High-Skilled Labour Key to Develop Economy

A forum on human resources in Cambodia has highlighted the need to prioritize developing high-skilled labor to grow the economy
A forum on human resources in Cambodia. Kiripost/Siv Channa
A forum on human resources in Cambodia. Kiripost/Siv Channa

Developing high-skilled labor to push Cambodia’s economy was highlighted as a priority at EuroCham’s inaugural Human Resources Forum.

The full-day event, held at Raffles Hotel le Royal on February 3, saw leading stakeholders, businesses and authorities gather to discuss some of Cambodia’s changing dynamics in the human resources sector.

The forum focused on four major topics: social protection development, legal and practical updates, the skills gap, and staff retention.

Minister of Labour and Vocational Training, Ith Samheng, was one of the speakers. He delivered the opening remarks, talking about how the government has prioritized improving resources in its Rectangular Strategy.

“Developing human resources is the key to organizational development. In this regard, the government of Cambodia prioritizes human resources as a key agenda for every stakeholder involved in Cambodia’s development. It is one of the first priorities for the Rectangular Strategy,” he said.

He added that human capital forms the foundation of the country’s development in the short-, medium-, and long-term. Improving human resources can result in the development of better jobs, while promoting the dignity of the people, and developing capacity and skills, he said.

“Our country, we have a lot of labor in terms of labor force, but we still lack high-skilled labor to fulfill the needs of employers. In this regard, the Ministry sees the importance of skills development,” the Minister said.

He added that developing the labor force and improving the methods for labor disputes will help the country’s overall economy develop. This potentially leads to an increase in foreign investment while strengthening the value of Cambodian-made products, as an increasing amount of consumers seek products that are produced in a sustainable and safe way.

Sok Bora, Director of the Benefits Department at the National Social Security Fund (NSSF), addressed the importance of companies adhering to the requirement to register for NSSF’s three schemes: the employment injury, healthcare, and pension schemes. The pension scheme is the latest to be rolled out, implemented in July 2022.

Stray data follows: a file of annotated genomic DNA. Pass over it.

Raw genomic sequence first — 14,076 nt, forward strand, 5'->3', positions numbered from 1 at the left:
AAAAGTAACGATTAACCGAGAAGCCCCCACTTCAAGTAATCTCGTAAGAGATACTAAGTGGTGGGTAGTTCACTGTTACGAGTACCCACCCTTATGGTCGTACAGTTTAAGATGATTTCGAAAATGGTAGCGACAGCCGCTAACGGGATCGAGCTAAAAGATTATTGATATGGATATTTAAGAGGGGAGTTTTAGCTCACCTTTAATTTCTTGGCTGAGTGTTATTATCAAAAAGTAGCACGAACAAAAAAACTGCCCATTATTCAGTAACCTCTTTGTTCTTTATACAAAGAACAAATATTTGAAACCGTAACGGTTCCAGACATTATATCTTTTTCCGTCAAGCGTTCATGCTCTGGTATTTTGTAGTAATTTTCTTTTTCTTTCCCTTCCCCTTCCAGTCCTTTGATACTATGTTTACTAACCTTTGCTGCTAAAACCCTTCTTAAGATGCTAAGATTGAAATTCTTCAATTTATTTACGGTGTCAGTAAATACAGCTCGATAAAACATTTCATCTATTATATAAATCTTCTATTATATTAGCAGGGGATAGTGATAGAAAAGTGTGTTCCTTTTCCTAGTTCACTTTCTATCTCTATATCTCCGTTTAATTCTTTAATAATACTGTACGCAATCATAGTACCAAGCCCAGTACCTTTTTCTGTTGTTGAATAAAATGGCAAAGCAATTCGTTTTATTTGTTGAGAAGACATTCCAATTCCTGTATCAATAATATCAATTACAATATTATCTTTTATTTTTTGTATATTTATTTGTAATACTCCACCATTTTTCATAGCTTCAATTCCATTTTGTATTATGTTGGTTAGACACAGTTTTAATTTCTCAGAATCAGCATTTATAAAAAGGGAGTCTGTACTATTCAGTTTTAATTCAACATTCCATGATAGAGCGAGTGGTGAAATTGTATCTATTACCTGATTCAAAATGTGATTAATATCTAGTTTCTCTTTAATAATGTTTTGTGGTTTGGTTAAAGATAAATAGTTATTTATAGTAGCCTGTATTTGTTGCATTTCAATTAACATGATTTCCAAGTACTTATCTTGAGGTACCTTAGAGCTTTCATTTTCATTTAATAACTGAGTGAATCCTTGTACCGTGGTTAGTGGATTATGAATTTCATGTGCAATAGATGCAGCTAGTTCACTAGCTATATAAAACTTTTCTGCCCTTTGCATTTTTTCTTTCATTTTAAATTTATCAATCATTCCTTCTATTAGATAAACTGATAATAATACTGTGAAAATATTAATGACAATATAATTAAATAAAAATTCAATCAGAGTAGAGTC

Pheakdey Sambo, Deputy Secretary General of the General Secretariat for the National Social Protection Council, said it is key that IT systems are improved to streamline operations and ensure further adoption of the NSSF schemes.

“We need to move away from paper-based processes and make it digitalised. IT systems should be synchronized and connected in some way, so that there is better communication and more effective implementation,” he said.

Legal and practical updates regarding labor disputes were also discussed, as well as measures that can be taken to help close the skills gap.

Sambath Heng, Project Coordinator for the Skill Development Fund (SDF), said SDF is working hard to address skills mismatches in the Kingdom in line with Cambodia’s vision to become a high middle-income country.

“We want to move from an economy dependent on agriculture to a higher-skilled economy. The skills mismatch issue is hurting our goal of becoming a high middle-income country by 2030,” she said, adding that SDF has implemented 95 projects in priority sectors, including manufacturing, construction, ICT, electronics and tourism.

EuroCham Chairman, Tassilo Brinzer, said, “We all know how important human resources is to the growth of the economy and wider society, and we’re all working together to further strengthen this key theme in our development agenda.”